Agencies exploring creative ways to deliver experiences in uncertain times
Last Monday, when most of New York City’s 27,000 restaurants were starting to put away tables and lay off staff, there was an unusual amount of activity inside Nolita’s Peasant restaurant, where owner and former Iron Chef winner Marc Forgione was chopping and sautéing without a single dining patron present. There were, however, two cameras, along with a lighting and a stage crew, all trying to maintain the requisite six feet of “social distancing.”
In the place of private events with Forgione, the 30-minute “digital culinary experience” is being sold as virtual clients hospitality: a virtual cooking class with a top chef. By late last week, Google and three other companies had bought packages ranging from $15,000, for which the recent production was a test run, to about $25,000.
“We’re recreating every model we had success with in live events into the virtual space, whether that‘s culinary or unplugged singer/songwriter sets,” said Will Steinberg, co-president of the New York experiential and hospitality firm Zinc Agency. “One company’s looking at a virtual NFL draft event.”
“I’m certain the only business hurt more than sports is the restaurant industry,” said Lonny Sweet, a former sports marketer, whose Connect Group, NYC, represents Forgione and nine other chefs, all of whom have been shuttering eateries and dismissing employees.
“And I’m just as certain culinary and sports will be a big part of the recovery.”
Forgione’s cooking lesson for a classic Bolognese sauce was the genesis of whatever the next phase will be for those at experiential and event agencies, all struggling to find ways of attracting people to their particular passions virtually, when their raison d’être — gathering crowds — has been deemed illegal by state and local governments.
“The nature of our business is social — it’s what we do — and ours is a VERY social business,” said Chris Weil, CEO of Momentum Worldwide, one of the largest experiential marketing shops with offices around the globe. “But when limiting gatherings is clearly the right thing to do, now it’s got to be about postponement and moving what you can to digital, AR, VR, streaming or whatever. One of our clients was going to launch a product at South by Southwest. Now, we’re trying to launch it in a digital world.”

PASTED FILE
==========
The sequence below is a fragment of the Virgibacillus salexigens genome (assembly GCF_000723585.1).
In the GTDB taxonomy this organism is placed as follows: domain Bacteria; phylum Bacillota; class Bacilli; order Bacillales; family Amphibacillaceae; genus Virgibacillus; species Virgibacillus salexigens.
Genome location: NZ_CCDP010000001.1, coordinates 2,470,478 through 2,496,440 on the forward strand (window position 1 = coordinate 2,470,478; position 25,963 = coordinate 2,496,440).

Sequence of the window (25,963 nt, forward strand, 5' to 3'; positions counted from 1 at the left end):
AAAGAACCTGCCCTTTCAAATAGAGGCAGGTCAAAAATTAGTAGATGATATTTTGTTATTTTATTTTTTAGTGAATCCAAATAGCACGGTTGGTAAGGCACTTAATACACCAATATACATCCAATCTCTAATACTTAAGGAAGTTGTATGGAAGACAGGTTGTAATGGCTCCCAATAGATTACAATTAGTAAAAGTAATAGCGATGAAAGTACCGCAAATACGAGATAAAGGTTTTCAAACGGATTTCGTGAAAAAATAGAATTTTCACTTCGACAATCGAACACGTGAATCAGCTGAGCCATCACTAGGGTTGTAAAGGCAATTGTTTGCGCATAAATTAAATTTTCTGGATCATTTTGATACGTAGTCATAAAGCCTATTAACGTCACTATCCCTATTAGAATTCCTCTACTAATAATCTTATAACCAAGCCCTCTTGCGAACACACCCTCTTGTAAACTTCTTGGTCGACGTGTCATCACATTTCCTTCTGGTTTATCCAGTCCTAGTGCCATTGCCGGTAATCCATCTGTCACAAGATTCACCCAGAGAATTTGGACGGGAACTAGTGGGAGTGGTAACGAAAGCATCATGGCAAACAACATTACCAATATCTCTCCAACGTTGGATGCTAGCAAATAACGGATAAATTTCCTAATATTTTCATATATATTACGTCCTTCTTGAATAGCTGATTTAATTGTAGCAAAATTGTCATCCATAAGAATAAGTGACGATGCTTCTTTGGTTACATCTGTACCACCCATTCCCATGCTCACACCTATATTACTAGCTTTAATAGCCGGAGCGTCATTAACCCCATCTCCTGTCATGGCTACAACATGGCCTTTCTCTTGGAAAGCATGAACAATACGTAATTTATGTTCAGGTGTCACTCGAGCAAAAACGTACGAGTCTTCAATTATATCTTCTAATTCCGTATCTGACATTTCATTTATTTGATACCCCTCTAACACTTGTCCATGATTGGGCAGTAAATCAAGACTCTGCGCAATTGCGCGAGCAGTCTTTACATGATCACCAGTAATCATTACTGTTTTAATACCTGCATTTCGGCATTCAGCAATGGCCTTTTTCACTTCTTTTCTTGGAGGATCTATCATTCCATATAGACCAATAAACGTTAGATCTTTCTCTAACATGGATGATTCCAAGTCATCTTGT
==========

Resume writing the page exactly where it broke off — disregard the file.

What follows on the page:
Greg Busch, president of Bespoke, a Charlotte agency where around 60% of the business is event/experiential, was with clients at the SEC basketball tournament in Nashville when it was canceled March 12. “The demand for content as an important part of a sponsorship has been escalating, so this just accelerates that trend,” Busch said. “We have some clients that have just paused everything, and others that are starting to look for the right messaging tonality.”
Chicago-based Intersport’s event business includes large NCAA Final Four events, like the State Farm College Slam Dunk & 3-Point Championship, American Family Insurance High School Slam Dunk & 3-Point Championship and the Dos Equis 3X3U National Championship. Of course, those have all been shelved, along with a host of other client events and hospitality, now reaching into the third quarter. “Any event or experiential/mobile marketing platforms planned for Q2, we’re seeing if we can make them a virtual experience and lean on our strength on the content side,” said Intersport President Brian Graybill. “We’re looking at things like whether we can turn a culinary program into something with a giveback message. There is so much uncertainty now. … The only way we emerge from all of this is loads of compassion, creativity, and a lot of communication — internally and externally.”
Replacing the high touch and distinction of an event won’t be easy to accomplish online. Those participating in Forgione’s program will get to cook along with him digitally and ask questions as they do. They’ll get food kits with the ingredients and the ever-important swag bags, with autographed cookbooks, along with aprons and cutting boards.
“Clearly, this is not a good time to be assembling masses,” said David Grant, president of sports and entertainment at agency MKTG. “But maybe this is really good time to do something personalized. Could we replace a hosting experience in a suite with a famous athlete with a personalized video greeting delivered digitally? … That’s the kind of stuff we’re working on.”
Said Steve Dupee, CEO at BeCore: “I wouldn’t call this period a freeze, as much as it’s an analysis. This is such new territory, everyone’s scrambling to figure just what are the right things to do. When things like Coachella got postponed, we can deliver those experiences later, which may or may not be true with sports events, and may or may not coincide with a client’s marketing calendar. We’re also looking at the math differently with physical events; will a larger amount of smaller, local events accomplish the same objectives? This is a time when you find out how important relationships are in this business.”
“The majority of our clients are telling us they’re shifting things to Q3 and 4, so I don’t see it as a death sentence, depending on how much of your business is experiential, and if your agency has the resources to endure through all of this,” said Darren Marshall, chief of staff at rEvolution. “Potentially you can move those dollars to another area, like esports; right now, that’s the last man standing.”
Terry Lefton can be reached at firstname.lastname@example.org.